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Prognostic relevance of the molecular classification in high-risk endometrial cancer: analysis of the PORTEC-3 trial
  1. A Leon-Castillo1,
  2. SM de Boer2,
  3. ME Powell3,
  4. LR Mileshkin4,
  5. HJ Mackay5,
  6. A Leary6,
  7. HW Nijman7,
  8. N Singh8,
  9. P Pollock9,
  10. P Bessette10,
  11. C Haie-Meder11,
  12. VTHBM Smit1,
  13. RJ Edmondson12,
  14. H Putter13,
  15. HC Kitchener12,
  16. EJ Crosbie12,
  17. M de Bruyn7,
  18. RA Nout2,
  19. N Horeweg2,
  20. T Bosse1 and
  21. CL Creutzberg2
  1. 1Department of Pathology
  2. 2Department of Radiation Oncology, Leiden University Medical Center, Leiden, The Netherlands
  3. 3Department of Clinical Oncology, Barts Health NHS Trust, London, UK
  4. 4Division of Cancer Medicine, Peter MacCallum Cancer Centre, Melbourne, VIC, Australia
  5. 5Division of Medical Oncology and Hematology, Sunnybrook Odette Cancer Centre, Toronto, ON, Canada
  6. 6Department of Medical Oncology, Gustave Roussy, Villejuif, France
  7. 7Department of Gynecology, University Medical Center Groningen, University of Groningen, Groningen, The Netherlands
  8. 8Department of Pathology, Barts Health NHS Trust, London, UK
  9. 9Institute of Health and Biomedical Innovation, Queensland University of Technology, Brisbane, QLD, Australia
  10. 10CCTG, Department of Obstetrics and Gynaecology, University of Sherbrooke, Quebec, QC, Canada
  11. 11Department of Radiotherapy, Gustave Roussy, Villejuif, France
  12. 12Institute of Cancer Sciences, University of Manchester, St Mary’s Hospital, Manchester, UK
  13. 13Department of Biostatistics, Leiden University Medical Center, Leiden, The Netherlands


Introduction/Background The TCGA molecular classification of endometrial cancer (EC) has proven prognostic impact for patients with intermediate-risk EC. The randomised PORTEC-3 trial investigated the benefit of combined adjuvant chemotherapy and radiotherapy (CTRT) compared with RT alone for women with high-risk EC (HREC). We evaluated the prognostic significance of the molecular classification in HREC using tissues from consenting PORTEC-3 trial participants.

Methodology 423 paraffin-embedded tissue samples (64% of 660 participants) were collected. Through targeted DNA-sequencing for pathogenic POLE-exonuclease domain mutations (EDM) and immunohistochemistry for p53 and mismatch repair (MMR) proteins, the HREC were classified as POLE-ultramutated (POLEmut), p53 mutant staining (p53abn), MMR-deficient (MMRd) or no specific molecular profile (NSMP). The Kaplan-Meier method, log-rank test and Cox’s proportional hazard model were used for analysis.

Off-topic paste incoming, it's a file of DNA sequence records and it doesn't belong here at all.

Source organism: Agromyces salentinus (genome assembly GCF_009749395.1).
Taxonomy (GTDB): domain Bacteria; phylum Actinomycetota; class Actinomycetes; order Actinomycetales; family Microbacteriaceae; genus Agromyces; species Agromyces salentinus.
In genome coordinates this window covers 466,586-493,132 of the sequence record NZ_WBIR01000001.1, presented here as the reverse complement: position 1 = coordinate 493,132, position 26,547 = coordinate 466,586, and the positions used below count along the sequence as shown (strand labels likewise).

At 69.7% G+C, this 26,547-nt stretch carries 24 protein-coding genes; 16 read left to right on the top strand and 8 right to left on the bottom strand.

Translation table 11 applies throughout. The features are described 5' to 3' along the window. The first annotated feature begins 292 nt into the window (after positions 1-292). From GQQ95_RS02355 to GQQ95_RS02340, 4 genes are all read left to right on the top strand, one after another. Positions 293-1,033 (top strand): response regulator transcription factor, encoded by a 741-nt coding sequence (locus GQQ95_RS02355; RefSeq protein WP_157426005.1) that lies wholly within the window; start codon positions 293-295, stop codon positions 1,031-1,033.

Results Molecular analysis was successful in 410 HREC (97% of the 423), identifying 4 molecular subgroups: p53abn (n=92, 22%), POLEmut (n=52, 13%), MMRd (n=137, 33%) and NSMP (n=129, 32%). Five-year recurrence-free survival (RFS) for patients with POLEmut, p53abn, MMRd and NSMP EC was 98%, 50%, 74% and 76%, respectively (p<0.0001), and overall survival was 98%, 55%, 81% and 88% (p<0.0001). Multivariable analysis showed that p53abn was the strongest prognostic factor for decreased survival, while pathogenic POLE EDM was the strongest favourable factor (table 1). Patients with p53abn HREC had significant benefit of combined adjuvant chemotherapy and radiotherapy (5-year RFS with CTRT 61% versus 37% for RT, log-rank p=0.015).

Abstract – Table 1

Multivariable analysis of molecular subgroups and clinicopathological features (n=410)

Conclusion The molecular classification provides better risk stratification than histopathology alone. Patients with POLEmut HREC have excellent clinical outcome, suggesting these should be classified as low-risk, independent of other pathologic variables. P53abn EC is the strongest predictor of poor clinical outcome, and these patients had significant benefit from added chemotherapy. Molecular characteristics should be incorporated in clinical diagnostics and decision making and future trials should address molecular subgroup-based treatments.

Disclosure AL reports receiving advisory board fees from AstraZeneca, Tesaro, Clovis, MSD, Grisdstone, Seattle Genetics, Gamamabs, and Biocad, and travel support paid to her institution from Roche and AstraZeneca. HN reports is the founder of SME Vicinivax and has collaborated with Aduro, TRON & Merck.

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